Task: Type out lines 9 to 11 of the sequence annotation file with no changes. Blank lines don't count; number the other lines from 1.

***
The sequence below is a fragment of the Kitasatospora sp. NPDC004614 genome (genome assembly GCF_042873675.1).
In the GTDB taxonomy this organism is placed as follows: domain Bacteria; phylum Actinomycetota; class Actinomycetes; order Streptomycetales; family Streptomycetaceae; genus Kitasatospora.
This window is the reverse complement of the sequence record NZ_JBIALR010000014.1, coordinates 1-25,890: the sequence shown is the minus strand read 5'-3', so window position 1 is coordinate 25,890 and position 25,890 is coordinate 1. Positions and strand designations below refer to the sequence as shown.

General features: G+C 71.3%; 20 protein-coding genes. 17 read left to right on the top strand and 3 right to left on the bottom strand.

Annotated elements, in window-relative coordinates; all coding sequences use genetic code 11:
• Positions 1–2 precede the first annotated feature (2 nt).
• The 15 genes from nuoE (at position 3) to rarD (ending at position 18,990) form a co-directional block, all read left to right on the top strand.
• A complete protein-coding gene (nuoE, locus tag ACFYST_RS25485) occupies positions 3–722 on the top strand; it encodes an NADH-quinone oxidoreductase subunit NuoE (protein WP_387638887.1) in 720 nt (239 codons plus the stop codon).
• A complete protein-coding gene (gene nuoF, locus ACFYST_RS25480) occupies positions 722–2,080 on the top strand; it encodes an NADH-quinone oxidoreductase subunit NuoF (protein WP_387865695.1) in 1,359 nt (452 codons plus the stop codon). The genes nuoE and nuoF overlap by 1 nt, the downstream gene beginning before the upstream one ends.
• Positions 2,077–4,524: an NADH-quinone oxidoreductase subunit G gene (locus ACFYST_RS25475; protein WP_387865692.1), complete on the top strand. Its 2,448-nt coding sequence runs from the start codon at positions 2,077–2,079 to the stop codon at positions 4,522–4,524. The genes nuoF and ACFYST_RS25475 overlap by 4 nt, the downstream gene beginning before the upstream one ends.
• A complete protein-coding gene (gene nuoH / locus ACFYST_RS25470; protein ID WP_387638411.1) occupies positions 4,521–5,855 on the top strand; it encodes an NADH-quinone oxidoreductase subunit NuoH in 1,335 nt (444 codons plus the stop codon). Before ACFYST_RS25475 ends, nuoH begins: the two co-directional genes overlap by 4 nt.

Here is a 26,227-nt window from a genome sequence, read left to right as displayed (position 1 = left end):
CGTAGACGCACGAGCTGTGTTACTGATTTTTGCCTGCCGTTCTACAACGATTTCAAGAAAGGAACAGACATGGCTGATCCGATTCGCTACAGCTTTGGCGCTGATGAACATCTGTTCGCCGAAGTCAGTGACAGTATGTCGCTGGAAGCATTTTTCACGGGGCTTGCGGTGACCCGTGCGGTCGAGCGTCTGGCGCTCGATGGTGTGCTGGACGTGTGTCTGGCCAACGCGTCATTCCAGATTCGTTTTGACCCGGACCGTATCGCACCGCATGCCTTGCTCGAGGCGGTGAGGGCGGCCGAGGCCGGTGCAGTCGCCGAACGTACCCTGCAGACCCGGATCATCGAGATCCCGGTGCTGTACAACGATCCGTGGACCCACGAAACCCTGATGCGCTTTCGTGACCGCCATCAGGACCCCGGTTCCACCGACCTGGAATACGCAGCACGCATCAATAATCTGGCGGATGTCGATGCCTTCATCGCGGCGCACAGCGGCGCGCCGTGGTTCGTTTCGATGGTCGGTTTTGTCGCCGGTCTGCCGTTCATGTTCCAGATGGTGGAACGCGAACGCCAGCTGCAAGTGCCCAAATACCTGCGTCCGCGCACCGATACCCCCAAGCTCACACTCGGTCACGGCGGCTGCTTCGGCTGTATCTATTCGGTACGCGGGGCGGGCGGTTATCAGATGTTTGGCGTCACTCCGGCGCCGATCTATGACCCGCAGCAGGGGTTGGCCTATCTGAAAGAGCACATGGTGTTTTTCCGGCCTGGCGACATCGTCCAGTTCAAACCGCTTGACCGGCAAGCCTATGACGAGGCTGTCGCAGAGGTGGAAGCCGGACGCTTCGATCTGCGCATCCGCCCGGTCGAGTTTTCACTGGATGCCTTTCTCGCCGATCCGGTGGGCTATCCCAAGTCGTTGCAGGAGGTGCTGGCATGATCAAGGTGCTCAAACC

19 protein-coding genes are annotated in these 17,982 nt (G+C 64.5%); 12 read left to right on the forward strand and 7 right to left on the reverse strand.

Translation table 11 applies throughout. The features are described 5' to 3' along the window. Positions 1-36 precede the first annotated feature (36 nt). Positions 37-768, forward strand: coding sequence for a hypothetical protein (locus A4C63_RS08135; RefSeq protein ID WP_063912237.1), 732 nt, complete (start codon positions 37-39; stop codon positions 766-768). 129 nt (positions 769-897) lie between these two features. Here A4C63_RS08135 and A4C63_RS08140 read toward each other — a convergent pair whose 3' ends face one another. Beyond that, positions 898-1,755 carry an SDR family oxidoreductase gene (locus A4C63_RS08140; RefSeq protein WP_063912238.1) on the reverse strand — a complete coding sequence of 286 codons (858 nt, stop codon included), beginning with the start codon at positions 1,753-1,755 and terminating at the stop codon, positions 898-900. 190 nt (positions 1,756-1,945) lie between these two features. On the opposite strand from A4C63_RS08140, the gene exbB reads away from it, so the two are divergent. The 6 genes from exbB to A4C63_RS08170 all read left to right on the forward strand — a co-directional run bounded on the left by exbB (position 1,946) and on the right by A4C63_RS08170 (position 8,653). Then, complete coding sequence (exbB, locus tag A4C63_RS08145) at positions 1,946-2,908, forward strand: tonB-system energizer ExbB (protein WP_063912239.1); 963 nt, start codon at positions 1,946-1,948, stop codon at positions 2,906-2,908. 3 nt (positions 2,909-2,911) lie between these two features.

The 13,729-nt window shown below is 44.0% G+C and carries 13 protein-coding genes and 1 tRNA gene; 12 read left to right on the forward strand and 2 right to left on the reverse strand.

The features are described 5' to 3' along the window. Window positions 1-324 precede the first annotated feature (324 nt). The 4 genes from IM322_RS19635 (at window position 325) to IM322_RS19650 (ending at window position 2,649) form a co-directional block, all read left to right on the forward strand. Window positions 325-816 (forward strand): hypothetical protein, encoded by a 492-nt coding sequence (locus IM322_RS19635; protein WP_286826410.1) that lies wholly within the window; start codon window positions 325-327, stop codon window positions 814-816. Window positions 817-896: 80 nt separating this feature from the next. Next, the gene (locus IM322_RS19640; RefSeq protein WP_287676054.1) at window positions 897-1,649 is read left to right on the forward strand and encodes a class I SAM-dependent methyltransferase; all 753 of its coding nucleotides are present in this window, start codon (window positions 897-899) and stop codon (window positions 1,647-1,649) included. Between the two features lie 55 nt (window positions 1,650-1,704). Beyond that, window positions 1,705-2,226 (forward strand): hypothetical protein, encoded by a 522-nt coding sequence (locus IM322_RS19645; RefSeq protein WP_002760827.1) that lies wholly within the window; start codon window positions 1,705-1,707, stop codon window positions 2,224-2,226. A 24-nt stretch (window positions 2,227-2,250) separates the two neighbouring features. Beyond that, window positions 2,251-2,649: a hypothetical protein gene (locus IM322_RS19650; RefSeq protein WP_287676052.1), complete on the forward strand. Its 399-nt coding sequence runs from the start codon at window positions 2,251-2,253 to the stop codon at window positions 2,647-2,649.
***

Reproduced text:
• A complete protein-coding gene (gene nuoF, locus ACFYST_RS25480) occupies positions 722–2,080 on the top strand; it encodes an NADH-quinone oxidoreductase subunit NuoF (protein WP_387865695.1) in 1,359 nt (452 codons plus the stop codon). The genes nuoE and nuoF overlap by 1 nt, the downstream gene beginning before the upstream one ends.
• Positions 2,077–4,524: an NADH-quinone oxidoreductase subunit G gene (locus ACFYST_RS25475; protein WP_387865692.1), complete on the top strand. Its 2,448-nt coding sequence runs from the start codon at positions 2,077–2,079 to the stop codon at positions 4,522–4,524. The genes nuoF and ACFYST_RS25475 overlap by 4 nt, the downstream gene beginning before the upstream one ends.
• A complete protein-coding gene (gene nuoH / locus ACFYST_RS25470; protein ID WP_387638411.1) occupies positions 4,521–5,855 on the top strand; it encodes an NADH-quinone oxidoreductase subunit NuoH in 1,335 nt (444 codons plus the stop codon). Before ACFYST_RS25475 ends, nuoH begins: the two co-directional genes overlap by 4 nt.